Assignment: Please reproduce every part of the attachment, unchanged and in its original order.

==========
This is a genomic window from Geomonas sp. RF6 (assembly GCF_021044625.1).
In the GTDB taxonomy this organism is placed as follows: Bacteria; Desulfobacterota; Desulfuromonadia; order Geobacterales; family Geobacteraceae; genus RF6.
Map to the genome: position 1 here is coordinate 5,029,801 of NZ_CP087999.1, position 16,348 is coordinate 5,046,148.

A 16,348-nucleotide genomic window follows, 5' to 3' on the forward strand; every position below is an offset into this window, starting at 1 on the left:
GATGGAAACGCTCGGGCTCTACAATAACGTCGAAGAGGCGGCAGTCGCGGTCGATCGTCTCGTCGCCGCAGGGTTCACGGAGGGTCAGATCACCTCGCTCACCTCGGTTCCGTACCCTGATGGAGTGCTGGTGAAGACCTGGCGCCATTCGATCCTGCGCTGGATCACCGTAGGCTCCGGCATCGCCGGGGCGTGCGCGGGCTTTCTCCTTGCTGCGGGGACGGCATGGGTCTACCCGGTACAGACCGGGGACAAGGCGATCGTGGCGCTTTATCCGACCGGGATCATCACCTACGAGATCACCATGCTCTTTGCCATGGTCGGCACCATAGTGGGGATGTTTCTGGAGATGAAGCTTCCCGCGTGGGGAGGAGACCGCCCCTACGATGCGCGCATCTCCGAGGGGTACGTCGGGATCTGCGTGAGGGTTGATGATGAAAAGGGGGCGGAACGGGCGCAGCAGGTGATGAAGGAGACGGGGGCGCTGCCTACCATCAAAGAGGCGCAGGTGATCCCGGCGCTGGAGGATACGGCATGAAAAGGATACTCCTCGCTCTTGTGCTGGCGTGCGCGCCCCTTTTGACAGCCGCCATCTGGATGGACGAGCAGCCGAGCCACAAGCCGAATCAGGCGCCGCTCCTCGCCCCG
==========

This is a genomic window from Geomonas sp. RF6 (assembly GCF_021044625.1).
In the GTDB taxonomy this organism is placed as follows: Bacteria; Desulfobacterota; Desulfuromonadia; order Geobacterales; family Geobacteraceae; genus RF6.
Map to the genome: position 1 here is coordinate 5,029,801 of NZ_CP087999.1, position 16,348 is coordinate 5,046,148.

A 16,348-nucleotide genomic window follows, 5' to 3' on the forward strand; every position below is an offset into this window, starting at 1 on the left:
GATGGAAACGCTCGGGCTCTACAATAACGTCGAAGAGGCGGCAGTCGCGGTCGATCGTCTCGTCGCCGCAGGGTTCACGGAGGGTCAGATCACCTCGCTCACCTCGGTTCCGTACCCTGATGGAGTGCTGGTGAAGACCTGGCGCCATTCGATCCTGCGCTGGATCACCGTAGGCTCCGGCATCGCCGGGGCGTGCGCGGGCTTTCTCCTTGCTGCGGGGACGGCATGGGTCTACCCGGTACAGACCGGGGACAAGGCGATCGTGGCGCTTTATCCGACCGGGATCATCACCTACGAGATCACCATGCTCTTTGCCATGGTCGGCACCATAGTGGGGATGTTTCTGGAGATGAAGCTTCCCGCGTGGGGAGGAGACCGCCCCTACGATGCGCGCATCTCCGAGGGGTACGTCGGGATCTGCGTGAGGGTTGATGATGAAAAGGGGGCGGAACGGGCGCAGCAGGTGATGAAGGAGACGGGGGCGCTGCCTACCATCAAAGAGGCGCAGGTGATCCCGGCGCTGGAGGATACGGCATGAAAAGGATACTCCTCGCTCTTGTGCTGGCGTGCGCGCCCCTTTTGACAGCCGCCATCTGGATGGACGAGCAGCCGAGCCACAAGCCGAATCAGGCGCCGCTCCTCGCCCCG